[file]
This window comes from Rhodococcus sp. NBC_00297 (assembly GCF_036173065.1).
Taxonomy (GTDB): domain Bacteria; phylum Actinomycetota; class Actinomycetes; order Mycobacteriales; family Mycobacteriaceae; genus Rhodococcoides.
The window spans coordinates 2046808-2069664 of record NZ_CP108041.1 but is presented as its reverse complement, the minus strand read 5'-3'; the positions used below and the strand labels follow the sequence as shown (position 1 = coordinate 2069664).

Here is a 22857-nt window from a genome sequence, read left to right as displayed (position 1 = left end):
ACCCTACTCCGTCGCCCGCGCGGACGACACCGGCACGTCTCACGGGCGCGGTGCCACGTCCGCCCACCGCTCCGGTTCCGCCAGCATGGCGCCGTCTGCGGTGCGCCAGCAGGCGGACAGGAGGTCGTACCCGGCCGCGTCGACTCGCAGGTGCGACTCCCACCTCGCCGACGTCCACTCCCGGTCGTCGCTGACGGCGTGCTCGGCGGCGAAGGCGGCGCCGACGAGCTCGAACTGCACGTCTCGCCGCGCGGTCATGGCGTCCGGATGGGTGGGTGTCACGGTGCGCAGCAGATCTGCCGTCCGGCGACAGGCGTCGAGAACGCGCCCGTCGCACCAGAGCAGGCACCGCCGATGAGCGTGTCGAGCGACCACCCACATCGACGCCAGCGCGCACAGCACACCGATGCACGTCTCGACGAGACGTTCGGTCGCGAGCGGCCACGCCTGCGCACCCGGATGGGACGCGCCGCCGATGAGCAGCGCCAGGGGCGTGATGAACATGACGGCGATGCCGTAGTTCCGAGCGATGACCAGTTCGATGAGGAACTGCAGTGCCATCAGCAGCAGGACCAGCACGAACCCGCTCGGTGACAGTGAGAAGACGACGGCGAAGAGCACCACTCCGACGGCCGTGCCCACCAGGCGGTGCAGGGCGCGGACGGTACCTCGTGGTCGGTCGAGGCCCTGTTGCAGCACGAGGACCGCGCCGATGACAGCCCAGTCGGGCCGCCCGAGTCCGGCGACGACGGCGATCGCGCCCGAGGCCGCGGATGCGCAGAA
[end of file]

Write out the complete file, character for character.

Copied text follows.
This window comes from Rhodococcus sp. NBC_00297 (assembly GCF_036173065.1).
Taxonomy (GTDB): domain Bacteria; phylum Actinomycetota; class Actinomycetes; order Mycobacteriales; family Mycobacteriaceae; genus Rhodococcoides.
The window spans coordinates 2046808-2069664 of record NZ_CP108041.1 but is presented as its reverse complement, the minus strand read 5'-3'; the positions used below and the strand labels follow the sequence as shown (position 1 = coordinate 2069664).

Here is a 22857-nt window from a genome sequence, read left to right as displayed (position 1 = left end):
ACCCTACTCCGTCGCCCGCGCGGACGACACCGGCACGTCTCACGGGCGCGGTGCCACGTCCGCCCACCGCTCCGGTTCCGCCAGCATGGCGCCGTCTGCGGTGCGCCAGCAGGCGGACAGGAGGTCGTACCCGGCCGCGTCGACTCGCAGGTGCGACTCCCACCTCGCCGACGTCCACTCCCGGTCGTCGCTGACGGCGTGCTCGGCGGCGAAGGCGGCGCCGACGAGCTCGAACTGCACGTCTCGCCGCGCGGTCATGGCGTCCGGATGGGTGGGTGTCACGGTGCGCAGCAGATCTGCCGTCCGGCGACAGGCGTCGAGAACGCGCCCGTCGCACCAGAGCAGGCACCGCCGATGAGCGTGTCGAGCGACCACCCACATCGACGCCAGCGCGCACAGCACACCGATGCACGTCTCGACGAGACGTTCGGTCGCGAGCGGCCACGCCTGCGCACCCGGATGGGACGCGCCGCCGATGAGCAGCGCCAGGGGCGTGATGAACATGACGGCGATGCCGTAGTTCCGAGCGATGACCAGTTCGATGAGGAACTGCAGTGCCATCAGCAGCAGGACCAGCACGAACCCGCTCGGTGACAGTGAGAAGACGACGGCGAAGAGCACCACTCCGACGGCCGTGCCCACCAGGCGGTGCAGGGCGCGGACGGTACCTCGTGGTCGGTCGAGGCCCTGTTGCAGCACGAGGACCGCGCCGATGACAGCCCAGTCGGGCCGCCCGAGTCCGGCGACGACGGCGATCGCGCCCGAGGCCGCGGATGCGCAGAA